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Will the Real Swingers Please Stand Up?

By Alan Abramowitz

Mark Penn, in his March 21 Washington Post op-ed, is correct that swing voters continue to play an important role in U.S. elections but he greatly exaggerates the size of the independent vote and the volatility of the electorate. While the percentage of independent identifiers has increased since the 1950s, fully three-fourths of these independents lean toward one party or the other according to the 2004 American National Election Study and "leaning independents" vote overwhelmingly for the party that they lean toward. Only 7 percent of 2004 voters were "pure independents" with no party preference whatsoever.

Moreover, contrary to Penn's claim that ticket-splitting is on the rise, ticket-splitting has actually been declining in the U.S. since the 1970s. According to NES data, in 2004 only 16.6% of voters split their presidential and congressional vote compared with 26.9% during the 1970s and 25.4% during the 1980s. And partisan voting has been increasing over time. In 1952, 76.6% of presidential votes were cast by partisans for their own party's candidate; in 2004, a record 85.9% of presidential votes were cast by partisans for their own party's candidate.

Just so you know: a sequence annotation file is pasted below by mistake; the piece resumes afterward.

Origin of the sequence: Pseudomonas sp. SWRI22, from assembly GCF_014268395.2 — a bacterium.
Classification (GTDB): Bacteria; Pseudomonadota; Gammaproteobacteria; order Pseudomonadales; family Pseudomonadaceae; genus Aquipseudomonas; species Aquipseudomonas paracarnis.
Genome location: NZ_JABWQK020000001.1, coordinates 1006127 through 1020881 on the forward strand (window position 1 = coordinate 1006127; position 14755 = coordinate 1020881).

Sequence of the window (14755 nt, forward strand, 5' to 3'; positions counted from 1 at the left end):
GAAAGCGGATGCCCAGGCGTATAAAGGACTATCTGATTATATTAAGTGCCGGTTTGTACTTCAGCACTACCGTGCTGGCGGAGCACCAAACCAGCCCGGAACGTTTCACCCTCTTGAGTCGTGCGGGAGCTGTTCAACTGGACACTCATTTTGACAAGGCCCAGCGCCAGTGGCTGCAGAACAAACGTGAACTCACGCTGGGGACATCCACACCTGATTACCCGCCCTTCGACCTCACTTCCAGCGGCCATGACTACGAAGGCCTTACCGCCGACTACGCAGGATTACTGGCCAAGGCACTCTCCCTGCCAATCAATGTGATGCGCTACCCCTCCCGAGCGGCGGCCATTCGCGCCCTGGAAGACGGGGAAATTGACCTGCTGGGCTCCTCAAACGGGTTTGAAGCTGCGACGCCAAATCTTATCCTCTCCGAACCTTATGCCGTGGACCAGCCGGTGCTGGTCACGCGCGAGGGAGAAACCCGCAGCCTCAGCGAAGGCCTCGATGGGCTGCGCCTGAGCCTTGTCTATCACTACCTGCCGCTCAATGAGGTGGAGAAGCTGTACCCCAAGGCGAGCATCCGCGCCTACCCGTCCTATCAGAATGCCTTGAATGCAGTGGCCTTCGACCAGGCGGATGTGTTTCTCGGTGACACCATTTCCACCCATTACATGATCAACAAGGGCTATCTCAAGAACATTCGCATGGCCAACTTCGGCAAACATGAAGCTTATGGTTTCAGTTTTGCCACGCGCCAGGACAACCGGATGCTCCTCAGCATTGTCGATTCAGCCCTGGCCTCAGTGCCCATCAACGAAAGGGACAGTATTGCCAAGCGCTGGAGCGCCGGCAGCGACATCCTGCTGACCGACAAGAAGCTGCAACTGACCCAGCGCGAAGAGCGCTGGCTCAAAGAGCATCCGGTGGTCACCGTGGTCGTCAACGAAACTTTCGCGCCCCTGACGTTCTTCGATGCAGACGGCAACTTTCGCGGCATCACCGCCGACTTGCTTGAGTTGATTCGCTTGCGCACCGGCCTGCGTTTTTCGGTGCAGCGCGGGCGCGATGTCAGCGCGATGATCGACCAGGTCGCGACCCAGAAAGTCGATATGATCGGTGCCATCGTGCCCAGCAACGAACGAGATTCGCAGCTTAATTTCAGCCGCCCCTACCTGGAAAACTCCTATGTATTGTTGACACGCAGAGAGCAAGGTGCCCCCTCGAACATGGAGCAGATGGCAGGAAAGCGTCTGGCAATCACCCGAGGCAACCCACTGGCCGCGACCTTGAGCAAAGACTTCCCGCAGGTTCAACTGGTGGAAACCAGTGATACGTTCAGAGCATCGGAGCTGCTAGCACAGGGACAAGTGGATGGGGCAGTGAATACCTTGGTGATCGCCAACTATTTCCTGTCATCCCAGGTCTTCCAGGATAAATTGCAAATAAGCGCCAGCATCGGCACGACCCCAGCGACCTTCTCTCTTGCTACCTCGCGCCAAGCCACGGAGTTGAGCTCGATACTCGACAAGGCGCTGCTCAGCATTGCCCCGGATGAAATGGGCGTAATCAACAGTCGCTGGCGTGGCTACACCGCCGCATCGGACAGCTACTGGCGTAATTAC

Finally, Penn's claim of massive swings in candidate preferences during the 2004 presidential campaign is extremely dubious. The swings that he reports between individual Gallup Polls largely reflect random error and the effects of Gallupís notorious likely voter screen. Computing the average level of support for Bush and Kerry across all major polls during the fall campaign shows that support for the major party candidates was actually extremely stable.